India’s healthcare is affordable, we’re told now and then, even through development statistics tell a different story. Less than 10% people in India have some form of health insurance. Hospitalisations account for about 58% of an average Indian’s total annual expenditure. Over 40% people borrow heavily or sell assets to cover hospitalisation expenses, which forces 39 million people into poverty each year, shows World Bank data.
The explanation for the “affordable” tag, as usual, lies in the fine print. India’s healthcare is affordable only when compared to dollar and Euro-economies. So we, in India, are supposed to consider ourselves lucky that, say, we have to pay $12,000 for kidney dialysis per year compared to $66,750 in the US. Unfortunately, people in India earn in rupees — which has been going through tumultuous times lately — and pay hospital bills in rupees. For an average middle-class family in the US, $12,000/year may not be too much, but in India, it means Rs 7.36 lakh/year, which puts it out of reach for most people. More so when you consider the organ-donation scarcity that’s made transplants rare and forces people to go for treatments such as dialysis indefinitely.
It’s not just transplants that cost money, even a toothache can leave you poorer. For most people who are not a part the organised sector, almost all medicare is out of pocket and out of reach. The situation is likely to stay this way unless the Central and state governments — and the not just private hospitals seeking overseas patients — think innovatively to bring down costs.
Or hospital care will be of reach for many more. Like the rest of the world, India is facing a demographic transition, with people aged 60 and above projected to exceed children below five years over the next five years. By 2050, people over 60 years will increase from 76.6 million (7.4% of the total population in 2001) to 300 million (17% of the total population). By 2025, India’s population will reach 1.4 billion, with about 45% being urban adults (over 15 years).
Almost all of them will need high-end care, and here’s why. Increasing life-spans mean more non-communicable diseases — such as heart disease, stroke, cancers and diabetes — which have already replaced infections such as tuberculosis, pneumonia and malaria as the leading killers. Lifestyle diseases accounted for 5.2 million (50.5%) of the 10.3 million deaths in India in 2005, compared to 35 million (60.3%) of the 58 million deaths worldwide, shows data from the World Health Organisation (WHO). Treatment will not only cost money, but will also create a need for skilled doctors and nurses. India’s already facing an acute shortage of doctors and specialists, especially in villages and remote areas. There are 6.5 physicians per 10, 000 population in India, reports the WHO’s World Health Statistics report 2013. Sweden has 39 physicians/10,000 population.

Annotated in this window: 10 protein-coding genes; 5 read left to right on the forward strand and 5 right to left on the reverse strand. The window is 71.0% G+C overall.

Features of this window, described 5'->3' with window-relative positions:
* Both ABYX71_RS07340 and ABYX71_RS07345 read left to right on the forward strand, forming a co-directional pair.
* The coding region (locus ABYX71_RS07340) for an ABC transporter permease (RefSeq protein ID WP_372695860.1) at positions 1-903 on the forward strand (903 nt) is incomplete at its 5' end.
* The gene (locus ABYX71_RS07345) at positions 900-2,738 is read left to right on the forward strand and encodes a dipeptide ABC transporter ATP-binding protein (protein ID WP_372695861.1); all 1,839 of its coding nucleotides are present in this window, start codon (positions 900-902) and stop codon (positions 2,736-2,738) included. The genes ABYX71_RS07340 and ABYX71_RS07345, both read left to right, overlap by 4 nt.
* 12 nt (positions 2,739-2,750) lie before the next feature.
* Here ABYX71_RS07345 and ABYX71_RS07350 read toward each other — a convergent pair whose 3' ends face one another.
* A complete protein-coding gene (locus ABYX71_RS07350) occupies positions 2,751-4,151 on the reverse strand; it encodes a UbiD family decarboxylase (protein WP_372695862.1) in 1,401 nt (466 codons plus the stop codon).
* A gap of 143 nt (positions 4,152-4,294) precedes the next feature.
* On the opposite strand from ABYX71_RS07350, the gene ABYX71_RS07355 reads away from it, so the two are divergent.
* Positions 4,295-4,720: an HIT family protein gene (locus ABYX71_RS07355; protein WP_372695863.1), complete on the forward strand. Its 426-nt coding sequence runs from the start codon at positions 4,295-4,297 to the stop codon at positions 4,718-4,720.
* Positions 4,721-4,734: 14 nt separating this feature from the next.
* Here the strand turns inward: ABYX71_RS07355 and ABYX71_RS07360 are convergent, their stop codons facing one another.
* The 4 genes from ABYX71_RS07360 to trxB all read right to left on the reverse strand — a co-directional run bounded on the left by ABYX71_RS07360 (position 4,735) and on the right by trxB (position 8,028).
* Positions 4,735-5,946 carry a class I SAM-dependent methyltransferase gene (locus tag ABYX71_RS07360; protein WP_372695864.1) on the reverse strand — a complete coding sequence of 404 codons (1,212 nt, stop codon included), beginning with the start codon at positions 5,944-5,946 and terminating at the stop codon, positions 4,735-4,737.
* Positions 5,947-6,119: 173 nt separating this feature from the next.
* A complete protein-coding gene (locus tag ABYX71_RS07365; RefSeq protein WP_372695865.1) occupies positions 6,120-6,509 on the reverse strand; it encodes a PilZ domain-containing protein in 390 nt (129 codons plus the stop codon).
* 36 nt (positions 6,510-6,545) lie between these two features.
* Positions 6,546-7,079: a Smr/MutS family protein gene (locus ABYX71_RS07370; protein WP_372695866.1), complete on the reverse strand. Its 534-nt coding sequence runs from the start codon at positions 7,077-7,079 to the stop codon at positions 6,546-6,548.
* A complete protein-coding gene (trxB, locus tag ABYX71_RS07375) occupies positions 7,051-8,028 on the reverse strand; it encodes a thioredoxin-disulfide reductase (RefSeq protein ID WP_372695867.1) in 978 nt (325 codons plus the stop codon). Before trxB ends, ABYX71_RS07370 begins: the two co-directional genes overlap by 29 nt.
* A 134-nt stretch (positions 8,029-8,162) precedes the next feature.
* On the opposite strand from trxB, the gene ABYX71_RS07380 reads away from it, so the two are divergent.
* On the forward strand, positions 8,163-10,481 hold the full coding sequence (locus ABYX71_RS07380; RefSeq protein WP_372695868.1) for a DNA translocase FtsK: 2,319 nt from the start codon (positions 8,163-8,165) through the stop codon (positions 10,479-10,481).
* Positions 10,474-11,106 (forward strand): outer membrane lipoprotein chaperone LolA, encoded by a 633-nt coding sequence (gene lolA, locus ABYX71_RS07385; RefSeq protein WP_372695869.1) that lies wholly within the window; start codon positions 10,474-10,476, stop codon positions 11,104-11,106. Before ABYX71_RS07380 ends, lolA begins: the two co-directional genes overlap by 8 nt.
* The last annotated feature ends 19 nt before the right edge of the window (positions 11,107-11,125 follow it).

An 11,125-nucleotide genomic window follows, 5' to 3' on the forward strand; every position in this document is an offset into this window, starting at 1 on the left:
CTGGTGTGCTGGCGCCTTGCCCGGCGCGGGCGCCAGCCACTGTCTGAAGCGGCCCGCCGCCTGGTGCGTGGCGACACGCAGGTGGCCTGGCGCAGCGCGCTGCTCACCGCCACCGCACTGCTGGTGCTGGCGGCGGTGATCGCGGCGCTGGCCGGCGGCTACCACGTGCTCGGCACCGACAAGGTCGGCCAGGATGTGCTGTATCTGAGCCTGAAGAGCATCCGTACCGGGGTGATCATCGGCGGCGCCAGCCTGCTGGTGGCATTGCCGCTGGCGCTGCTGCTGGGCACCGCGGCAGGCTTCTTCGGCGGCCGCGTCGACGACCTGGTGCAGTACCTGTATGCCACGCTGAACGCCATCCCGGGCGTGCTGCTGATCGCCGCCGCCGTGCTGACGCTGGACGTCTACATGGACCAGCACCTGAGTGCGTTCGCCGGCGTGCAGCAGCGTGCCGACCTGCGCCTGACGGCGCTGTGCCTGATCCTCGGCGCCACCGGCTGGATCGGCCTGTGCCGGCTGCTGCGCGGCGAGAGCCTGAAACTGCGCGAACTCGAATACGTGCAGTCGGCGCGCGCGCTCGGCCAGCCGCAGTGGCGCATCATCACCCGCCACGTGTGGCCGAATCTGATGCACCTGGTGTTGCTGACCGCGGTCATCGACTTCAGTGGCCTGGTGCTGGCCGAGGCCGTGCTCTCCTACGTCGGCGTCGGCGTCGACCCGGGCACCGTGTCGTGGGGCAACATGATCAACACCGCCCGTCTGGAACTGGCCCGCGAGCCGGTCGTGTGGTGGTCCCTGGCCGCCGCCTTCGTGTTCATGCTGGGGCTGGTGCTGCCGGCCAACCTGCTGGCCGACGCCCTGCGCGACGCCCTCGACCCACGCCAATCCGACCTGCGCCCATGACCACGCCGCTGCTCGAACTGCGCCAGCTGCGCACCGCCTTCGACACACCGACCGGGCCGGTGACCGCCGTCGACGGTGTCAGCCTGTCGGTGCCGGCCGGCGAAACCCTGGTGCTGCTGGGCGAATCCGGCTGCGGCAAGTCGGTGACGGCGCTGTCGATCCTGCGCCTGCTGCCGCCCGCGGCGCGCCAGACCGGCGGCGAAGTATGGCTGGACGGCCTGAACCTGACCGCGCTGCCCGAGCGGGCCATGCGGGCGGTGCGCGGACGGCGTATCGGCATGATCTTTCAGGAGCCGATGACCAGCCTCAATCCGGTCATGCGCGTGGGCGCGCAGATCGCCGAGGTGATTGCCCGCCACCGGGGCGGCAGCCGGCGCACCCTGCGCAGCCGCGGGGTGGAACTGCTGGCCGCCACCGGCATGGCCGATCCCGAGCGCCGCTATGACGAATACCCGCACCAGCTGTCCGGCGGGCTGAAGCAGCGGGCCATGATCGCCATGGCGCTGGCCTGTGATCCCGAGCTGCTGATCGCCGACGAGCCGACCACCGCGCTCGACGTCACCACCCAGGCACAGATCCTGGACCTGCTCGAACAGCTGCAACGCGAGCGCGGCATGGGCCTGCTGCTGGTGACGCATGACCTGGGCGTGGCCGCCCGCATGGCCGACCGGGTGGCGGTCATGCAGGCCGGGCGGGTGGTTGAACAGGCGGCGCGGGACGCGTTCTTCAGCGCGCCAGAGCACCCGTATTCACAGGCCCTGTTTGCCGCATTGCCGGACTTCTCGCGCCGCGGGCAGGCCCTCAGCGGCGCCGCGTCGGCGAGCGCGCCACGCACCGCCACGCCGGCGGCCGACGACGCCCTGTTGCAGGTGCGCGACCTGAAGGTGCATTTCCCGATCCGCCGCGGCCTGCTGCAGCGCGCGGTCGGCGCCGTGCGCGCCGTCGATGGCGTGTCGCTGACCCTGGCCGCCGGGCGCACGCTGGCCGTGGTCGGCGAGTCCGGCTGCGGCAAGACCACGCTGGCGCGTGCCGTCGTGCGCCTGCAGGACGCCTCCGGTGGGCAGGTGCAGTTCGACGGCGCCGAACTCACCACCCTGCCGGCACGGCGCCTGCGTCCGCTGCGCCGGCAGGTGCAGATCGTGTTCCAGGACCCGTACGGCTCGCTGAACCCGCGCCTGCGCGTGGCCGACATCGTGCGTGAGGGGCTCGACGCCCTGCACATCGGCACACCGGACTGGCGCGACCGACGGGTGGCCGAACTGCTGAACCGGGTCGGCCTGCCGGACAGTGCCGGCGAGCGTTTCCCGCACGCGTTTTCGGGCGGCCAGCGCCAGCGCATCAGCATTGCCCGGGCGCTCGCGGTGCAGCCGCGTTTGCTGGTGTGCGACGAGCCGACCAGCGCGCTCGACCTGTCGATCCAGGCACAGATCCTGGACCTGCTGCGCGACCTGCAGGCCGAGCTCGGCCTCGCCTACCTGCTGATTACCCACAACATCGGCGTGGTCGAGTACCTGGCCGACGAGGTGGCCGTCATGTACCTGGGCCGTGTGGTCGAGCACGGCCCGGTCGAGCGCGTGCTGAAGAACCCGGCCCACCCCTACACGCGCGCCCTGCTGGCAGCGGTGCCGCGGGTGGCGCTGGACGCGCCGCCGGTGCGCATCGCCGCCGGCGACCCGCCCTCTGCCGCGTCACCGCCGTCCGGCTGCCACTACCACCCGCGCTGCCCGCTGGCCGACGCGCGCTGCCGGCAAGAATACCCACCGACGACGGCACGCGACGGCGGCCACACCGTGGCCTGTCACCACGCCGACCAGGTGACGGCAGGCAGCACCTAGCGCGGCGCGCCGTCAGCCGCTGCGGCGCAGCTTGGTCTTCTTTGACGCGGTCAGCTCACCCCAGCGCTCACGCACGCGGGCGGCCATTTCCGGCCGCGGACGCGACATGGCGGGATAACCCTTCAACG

India has 0.9 beds/1,000 population, which is far below the global average of 2.9 beds/1,000 polutation. Public sector hospitals are so overburdened that people have to sometimes wait days just for a consultation. New Delhi’s All India Institute of Medical Sciences, for example, treated 20.49 lakh people in the out-patient department (OPD) and did 1.14 lakh surgeries in 2010-11.
What’s needed is increased public health investment through increased public spending, improved management and public-private partnerships in both the insurance and healthcare delivery sectors. The Planning Commission’s proposal to raise total public health expenditure to 2.5% of GDP by the end of the Twelfth Plan is a start. Existing duplication between health programmes at operational levels must go. For example, several flagship schemes, such as Janani Suraksha Yojna (JSY), Janani Shishu Suraksha Karyakram (JSSK) and Indira Gandhi Matritva Sahyog Yojna (IGMSY), focus on the same beneficiaries: pregnant and lactating mothers. JSY aims to bring down the maternal mortality by promoting institutional deliveries. JSSK entitles all pregnant women free deliveries in public hospitals, and IGMSY provides conditional cash transfer scheme for them.
Lastly, partnerships that have worked should be scaled up. An example is Karnataka’s Yeshasvini Health Insurance Scheme — which was started in partnership with Narayana Hrudalayaya’s Devi Shetty in 2003 for people to get treated at a medical centre of their choice — has become more or less self-funding in less than a decade. The money raised from premiums is around Rs 60 crore, with the state government providing an annual contribution (Rs 45 crore for the current year). In the past year, nearly 30 lakh farmers had enrolled for health insurance.
For it’s innovations such as these that makes low-cost quality care accessible to all, in India and the world.